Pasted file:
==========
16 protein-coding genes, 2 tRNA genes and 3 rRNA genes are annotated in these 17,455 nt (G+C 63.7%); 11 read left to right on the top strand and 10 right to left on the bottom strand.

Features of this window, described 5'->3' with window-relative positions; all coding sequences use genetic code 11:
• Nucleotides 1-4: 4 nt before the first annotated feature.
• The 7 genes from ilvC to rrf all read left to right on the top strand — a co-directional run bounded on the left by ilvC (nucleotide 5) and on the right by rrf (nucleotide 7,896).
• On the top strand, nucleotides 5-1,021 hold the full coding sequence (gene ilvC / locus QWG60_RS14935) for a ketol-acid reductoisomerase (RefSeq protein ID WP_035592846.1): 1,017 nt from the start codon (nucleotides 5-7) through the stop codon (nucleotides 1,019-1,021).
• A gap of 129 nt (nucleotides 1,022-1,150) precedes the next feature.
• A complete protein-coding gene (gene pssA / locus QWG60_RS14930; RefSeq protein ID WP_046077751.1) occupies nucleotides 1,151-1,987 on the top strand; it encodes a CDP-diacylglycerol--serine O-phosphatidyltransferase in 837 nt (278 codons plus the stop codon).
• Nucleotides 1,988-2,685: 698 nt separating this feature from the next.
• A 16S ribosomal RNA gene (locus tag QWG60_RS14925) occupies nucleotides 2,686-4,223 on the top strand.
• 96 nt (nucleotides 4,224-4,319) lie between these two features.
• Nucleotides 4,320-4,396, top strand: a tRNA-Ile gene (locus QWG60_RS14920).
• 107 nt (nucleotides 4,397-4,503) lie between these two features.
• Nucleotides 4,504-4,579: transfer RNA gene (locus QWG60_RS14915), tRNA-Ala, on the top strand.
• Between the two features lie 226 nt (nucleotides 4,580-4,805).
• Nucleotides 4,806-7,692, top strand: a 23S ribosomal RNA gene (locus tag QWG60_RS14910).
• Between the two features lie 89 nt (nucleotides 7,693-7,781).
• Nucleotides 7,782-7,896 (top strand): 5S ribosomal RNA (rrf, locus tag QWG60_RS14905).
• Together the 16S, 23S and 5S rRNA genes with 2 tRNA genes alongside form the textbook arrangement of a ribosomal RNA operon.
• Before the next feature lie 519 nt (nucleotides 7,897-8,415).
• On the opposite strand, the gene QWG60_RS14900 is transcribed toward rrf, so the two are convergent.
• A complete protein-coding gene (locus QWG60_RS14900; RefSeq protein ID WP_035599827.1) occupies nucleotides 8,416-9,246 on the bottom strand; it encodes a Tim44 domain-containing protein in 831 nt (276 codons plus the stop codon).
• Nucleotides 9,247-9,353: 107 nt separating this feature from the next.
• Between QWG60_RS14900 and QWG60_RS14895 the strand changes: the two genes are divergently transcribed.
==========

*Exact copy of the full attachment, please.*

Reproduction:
16 protein-coding genes, 2 tRNA genes and 3 rRNA genes are annotated in these 17,455 nt (G+C 63.7%); 11 read left to right on the top strand and 10 right to left on the bottom strand.

Features of this window, described 5'->3' with window-relative positions; all coding sequences use genetic code 11:
• Nucleotides 1-4: 4 nt before the first annotated feature.
• The 7 genes from ilvC to rrf all read left to right on the top strand — a co-directional run bounded on the left by ilvC (nucleotide 5) and on the right by rrf (nucleotide 7,896).
• On the top strand, nucleotides 5-1,021 hold the full coding sequence (gene ilvC / locus QWG60_RS14935) for a ketol-acid reductoisomerase (RefSeq protein ID WP_035592846.1): 1,017 nt from the start codon (nucleotides 5-7) through the stop codon (nucleotides 1,019-1,021).
• A gap of 129 nt (nucleotides 1,022-1,150) precedes the next feature.
• A complete protein-coding gene (gene pssA / locus QWG60_RS14930; RefSeq protein ID WP_046077751.1) occupies nucleotides 1,151-1,987 on the top strand; it encodes a CDP-diacylglycerol--serine O-phosphatidyltransferase in 837 nt (278 codons plus the stop codon).
• Nucleotides 1,988-2,685: 698 nt separating this feature from the next.
• A 16S ribosomal RNA gene (locus tag QWG60_RS14925) occupies nucleotides 2,686-4,223 on the top strand.
• 96 nt (nucleotides 4,224-4,319) lie between these two features.
• Nucleotides 4,320-4,396, top strand: a tRNA-Ile gene (locus QWG60_RS14920).
• 107 nt (nucleotides 4,397-4,503) lie between these two features.
• Nucleotides 4,504-4,579: transfer RNA gene (locus QWG60_RS14915), tRNA-Ala, on the top strand.
• Between the two features lie 226 nt (nucleotides 4,580-4,805).
• Nucleotides 4,806-7,692, top strand: a 23S ribosomal RNA gene (locus tag QWG60_RS14910).
• Between the two features lie 89 nt (nucleotides 7,693-7,781).
• Nucleotides 7,782-7,896 (top strand): 5S ribosomal RNA (rrf, locus tag QWG60_RS14905).
• Together the 16S, 23S and 5S rRNA genes with 2 tRNA genes alongside form the textbook arrangement of a ribosomal RNA operon.
• Before the next feature lie 519 nt (nucleotides 7,897-8,415).
• On the opposite strand, the gene QWG60_RS14900 is transcribed toward rrf, so the two are convergent.
• A complete protein-coding gene (locus QWG60_RS14900; RefSeq protein ID WP_035599827.1) occupies nucleotides 8,416-9,246 on the bottom strand; it encodes a Tim44 domain-containing protein in 831 nt (276 codons plus the stop codon).
• Nucleotides 9,247-9,353: 107 nt separating this feature from the next.
• Between QWG60_RS14900 and QWG60_RS14895 the strand changes: the two genes are divergently transcribed.